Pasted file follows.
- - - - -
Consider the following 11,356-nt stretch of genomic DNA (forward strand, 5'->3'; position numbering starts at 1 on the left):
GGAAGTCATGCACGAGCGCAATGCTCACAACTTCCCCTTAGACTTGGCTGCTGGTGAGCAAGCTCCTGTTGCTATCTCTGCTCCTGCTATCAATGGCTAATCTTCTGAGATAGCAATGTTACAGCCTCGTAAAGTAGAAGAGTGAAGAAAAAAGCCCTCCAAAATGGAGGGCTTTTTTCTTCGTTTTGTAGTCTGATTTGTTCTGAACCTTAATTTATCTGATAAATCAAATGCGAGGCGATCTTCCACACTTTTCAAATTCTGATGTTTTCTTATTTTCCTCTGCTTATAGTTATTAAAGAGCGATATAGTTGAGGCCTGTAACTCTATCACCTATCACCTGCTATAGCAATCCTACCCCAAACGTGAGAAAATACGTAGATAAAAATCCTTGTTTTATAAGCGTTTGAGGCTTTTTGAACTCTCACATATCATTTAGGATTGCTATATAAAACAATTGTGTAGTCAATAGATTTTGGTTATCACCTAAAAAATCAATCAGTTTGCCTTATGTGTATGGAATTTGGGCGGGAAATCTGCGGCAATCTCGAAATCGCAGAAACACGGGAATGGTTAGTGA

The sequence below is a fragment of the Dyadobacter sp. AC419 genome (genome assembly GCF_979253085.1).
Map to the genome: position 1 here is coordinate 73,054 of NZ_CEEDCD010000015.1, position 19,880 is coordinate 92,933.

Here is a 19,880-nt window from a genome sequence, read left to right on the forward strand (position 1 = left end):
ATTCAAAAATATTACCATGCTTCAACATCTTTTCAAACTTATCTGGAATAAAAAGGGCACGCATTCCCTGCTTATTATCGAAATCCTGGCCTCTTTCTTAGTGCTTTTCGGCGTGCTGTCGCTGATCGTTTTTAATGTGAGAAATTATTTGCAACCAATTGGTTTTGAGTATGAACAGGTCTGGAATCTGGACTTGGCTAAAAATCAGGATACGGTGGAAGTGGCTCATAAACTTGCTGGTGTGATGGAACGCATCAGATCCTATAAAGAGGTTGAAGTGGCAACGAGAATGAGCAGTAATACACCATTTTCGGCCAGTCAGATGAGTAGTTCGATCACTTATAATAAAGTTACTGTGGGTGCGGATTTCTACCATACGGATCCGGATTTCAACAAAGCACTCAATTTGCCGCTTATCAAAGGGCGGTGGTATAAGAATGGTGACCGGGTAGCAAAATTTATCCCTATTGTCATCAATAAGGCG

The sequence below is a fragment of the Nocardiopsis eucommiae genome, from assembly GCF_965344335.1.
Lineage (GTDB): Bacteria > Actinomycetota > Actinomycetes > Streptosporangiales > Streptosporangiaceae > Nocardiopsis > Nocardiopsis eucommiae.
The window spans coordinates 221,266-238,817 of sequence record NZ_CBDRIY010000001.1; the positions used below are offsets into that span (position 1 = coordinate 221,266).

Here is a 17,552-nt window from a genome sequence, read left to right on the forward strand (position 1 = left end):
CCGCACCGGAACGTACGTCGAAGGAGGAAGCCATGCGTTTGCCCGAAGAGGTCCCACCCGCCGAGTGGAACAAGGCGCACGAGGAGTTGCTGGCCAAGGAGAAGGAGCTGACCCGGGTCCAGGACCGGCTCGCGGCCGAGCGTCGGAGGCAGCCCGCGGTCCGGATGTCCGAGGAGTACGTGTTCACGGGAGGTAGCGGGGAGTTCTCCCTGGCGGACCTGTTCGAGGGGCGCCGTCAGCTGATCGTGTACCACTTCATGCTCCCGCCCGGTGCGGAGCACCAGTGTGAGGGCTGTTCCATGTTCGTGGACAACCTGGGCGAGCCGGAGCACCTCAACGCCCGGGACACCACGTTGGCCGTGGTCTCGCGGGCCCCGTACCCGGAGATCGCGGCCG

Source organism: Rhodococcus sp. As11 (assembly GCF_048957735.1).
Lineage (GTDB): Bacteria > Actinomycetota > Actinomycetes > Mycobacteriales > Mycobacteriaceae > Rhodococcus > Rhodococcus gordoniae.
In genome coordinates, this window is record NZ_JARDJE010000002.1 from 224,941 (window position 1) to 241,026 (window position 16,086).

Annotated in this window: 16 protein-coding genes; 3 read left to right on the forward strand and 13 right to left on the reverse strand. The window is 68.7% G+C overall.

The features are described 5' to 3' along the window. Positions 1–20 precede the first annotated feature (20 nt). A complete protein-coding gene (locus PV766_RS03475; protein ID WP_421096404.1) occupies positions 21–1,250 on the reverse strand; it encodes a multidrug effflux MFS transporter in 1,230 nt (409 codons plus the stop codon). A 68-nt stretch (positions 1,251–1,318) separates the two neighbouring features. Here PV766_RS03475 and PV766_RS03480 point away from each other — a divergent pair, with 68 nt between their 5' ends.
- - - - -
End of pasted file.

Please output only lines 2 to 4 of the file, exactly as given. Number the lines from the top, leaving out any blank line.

GGAAGTCATGCACGAGCGCAATGCTCACAACTTCCCCTTAGACTTGGCTGCTGGTGAGCAAGCTCCTGTTGCTATCTCTGCTCCTGCTATCAATGGCTAATCTTCTGAGATAGCAATGTTACAGCCTCGTAAAGTAGAAGAGTGAAGAAAAAAGCCCTCCAAAATGGAGGGCTTTTTTCTTCGTTTTGTAGTCTGATTTGTTCTGAACCTTAATTTATCTGATAAATCAAATGCGAGGCGATCTTCCACACTTTTCAAATTCTGATGTTTTCTTATTTTCCTCTGCTTATAGTTATTAAAGAGCGATATAGTTGAGGCCTGTAACTCTATCACCTATCACCTGCTATAGCAATCCTACCCCAAACGTGAGAAAATACGTAGATAAAAATCCTTGTTTTATAAGCGTTTGAGGCTTTTTGAACTCTCACATATCATTTAGGATTGCTATATAAAACAATTGTGTAGTCAATAGATTTTGGTTATCACCTAAAAAATCAATCAGTTTGCCTTATGTGTATGGAATTTGGGCGGGAAATCTGCGGCAATCTCGAAATCGCAGAAACACGGGAATGGTTAGTGA

The sequence below is a fragment of the Dyadobacter sp. AC419 genome (genome assembly GCF_979253085.1).
Map to the genome: position 1 here is coordinate 73,054 of NZ_CEEDCD010000015.1, position 19,880 is coordinate 92,933.